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A Worn Wiper
March 11, 2009
Every now and again I give myself a writing assignment. Typically I write about whatever is on my mind, but occasionally, as a way of attempting to not always take the easy way out, I give myself an assignment. Yesterday I took my car to the mechanic and knew I had a couple of hours to kill while sitting in the waiting room. So I decided I’d just start writing and see what happened. A rather silly assignment, I’m sure, but one I enjoyed. Here are the less-than-stellar results.
I took my van to the mechanic today. He’s a long-time member of my church and a guy I actually trust (rather a rarity with mechanics). With a couple thousand miles of driving facing me in the coming weeks, with the van needing an oil change and with an engine light that has been lit up for several months now, I thought it would be a good idea. The plan was to get the oil changed and to replace the EGR valve. I don’t know what an EGR is or does, but the mechanic assured me that replacing it would make the engine light go away. Seems fair to me. I do know that a faulty EGR valve (and the associated engine light) won’t make the van explode or burst into flame or otherwise self-destruct, but it does mean that if something else goes wrong, I may not know since the engine light is already booked solid. So it was time to get that valve fixed. Simple, right? An oil change and a valve swap and I’m out of here!
But you know the way these things go. My mechanic, like most, is not content to let me go until he has pocketed all of my money. After a few minutes he popped his head into the waiting room and told me that my (new!) tires (that I bought elsewhere) are showing uneven wear. I don’t need to do anything right away, but I’ll need to deal with it soon. “Dunslop” tires he called them, to go along with my “Scaryvan.” A couple of minutes later he called me into the bay and showed where my power steering fluid is leaking which, I suppose, will explain the whirring or whining sound I often hear at low speeds. I don’t know much about cars, but I was able to verify that it was, indeed, leaking. The suggested fix is around $700 (and involves replacing a rack or something; the luggage rack maybe?) but he’s going to try a cheaper alternative for me that involves some kind of additive and regular monitoring of the reservoir. Then I found out that replacing the EGR valve requires removing the alternator; though the alternator is fine (I know you were concerned), removing it would take a few extra minutes. And, as you know, time is money when the van is up on the hoist. Oh, and the brakes are down to about 30% with the rotors showing some pretty bad wear. Have I been feeling any pulling as I’ve used the brakes? They don’t need to be replaced immediately, but another few months and they’ll be done; don’t be surprised if you start to feeling the pulling soon. It will be around $300 to get those done. I am still waiting for him to walk in here and say, “I’ve got some great news! We were going to charge you $300 for a new EGR valve but it turns out we found a spare one in your glove compartment. How about that!” But I’m not holding my breath.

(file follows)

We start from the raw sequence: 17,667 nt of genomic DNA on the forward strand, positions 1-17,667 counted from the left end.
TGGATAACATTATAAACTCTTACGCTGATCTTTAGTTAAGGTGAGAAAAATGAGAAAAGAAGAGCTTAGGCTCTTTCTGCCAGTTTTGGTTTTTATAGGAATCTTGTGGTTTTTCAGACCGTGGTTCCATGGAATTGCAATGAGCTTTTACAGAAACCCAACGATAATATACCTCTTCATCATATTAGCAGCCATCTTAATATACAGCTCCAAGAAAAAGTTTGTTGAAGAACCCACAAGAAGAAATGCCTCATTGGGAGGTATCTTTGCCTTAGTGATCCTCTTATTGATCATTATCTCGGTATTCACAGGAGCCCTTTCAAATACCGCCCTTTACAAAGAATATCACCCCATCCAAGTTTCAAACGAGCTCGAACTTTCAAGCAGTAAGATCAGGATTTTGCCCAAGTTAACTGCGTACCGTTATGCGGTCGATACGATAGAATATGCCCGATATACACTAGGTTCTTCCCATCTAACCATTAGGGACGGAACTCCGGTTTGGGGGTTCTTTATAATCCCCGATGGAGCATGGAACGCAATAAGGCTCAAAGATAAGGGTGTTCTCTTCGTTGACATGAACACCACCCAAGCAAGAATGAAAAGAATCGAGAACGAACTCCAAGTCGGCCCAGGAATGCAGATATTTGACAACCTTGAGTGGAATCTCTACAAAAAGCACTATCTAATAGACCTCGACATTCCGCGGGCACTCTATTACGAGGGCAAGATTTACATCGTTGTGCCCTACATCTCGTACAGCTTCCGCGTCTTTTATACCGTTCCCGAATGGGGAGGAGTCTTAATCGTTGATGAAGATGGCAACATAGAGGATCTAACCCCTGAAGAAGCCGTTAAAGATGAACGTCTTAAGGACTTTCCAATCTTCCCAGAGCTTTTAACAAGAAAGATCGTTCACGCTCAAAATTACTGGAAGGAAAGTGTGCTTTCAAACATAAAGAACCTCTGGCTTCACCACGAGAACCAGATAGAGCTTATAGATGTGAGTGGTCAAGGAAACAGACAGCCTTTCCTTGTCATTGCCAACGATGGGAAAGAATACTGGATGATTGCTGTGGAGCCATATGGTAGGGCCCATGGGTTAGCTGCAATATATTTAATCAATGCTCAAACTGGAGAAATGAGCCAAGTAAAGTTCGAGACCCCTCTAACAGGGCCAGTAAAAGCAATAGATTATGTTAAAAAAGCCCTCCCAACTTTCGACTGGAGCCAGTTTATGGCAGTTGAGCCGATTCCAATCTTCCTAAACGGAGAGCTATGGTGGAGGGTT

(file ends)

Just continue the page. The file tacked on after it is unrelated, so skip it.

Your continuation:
I’m looking at the car sitting up on the hoist and kind of hoping it just falls off. Wouldn’t that be grand? Then insurance could deal with it and I wouldn’t have to get all this stuff fixed. Suddenly I find myself hoping for a fortuitous hydraulics malfunction. Come on, just tip to the right a little bit…
I think a car may be one of the great suburban evil necessities. When you’ve got three children, you have to upgrade that car to a minivan (or if you’ve got three children and little common sense, a giant SUV may serve as a replacement). I hate cars (and vans and SUVs). There is nothing else that costs so much and yet, every time you use it, it decreases in value (except your house, potentially, if you live in California or Arizona). Every time the sun sets, that car is worth less than it was when the sun rose. Every time you take it for a drive, you take a chunk out of its value. The payments stay the same month after month, the maintenance costs rise, the value falls. This is particularly true when you own a Chrysler Grand Caravan as I’m discovering just a little bit too late.
I just found out that the rear wiper is torn. At least that one is cheap and easy to replace. I’m no mechanic, but I do know how to do that, anyway. Then again, while they’ve got the car in the bay, I may as well just get them to do it.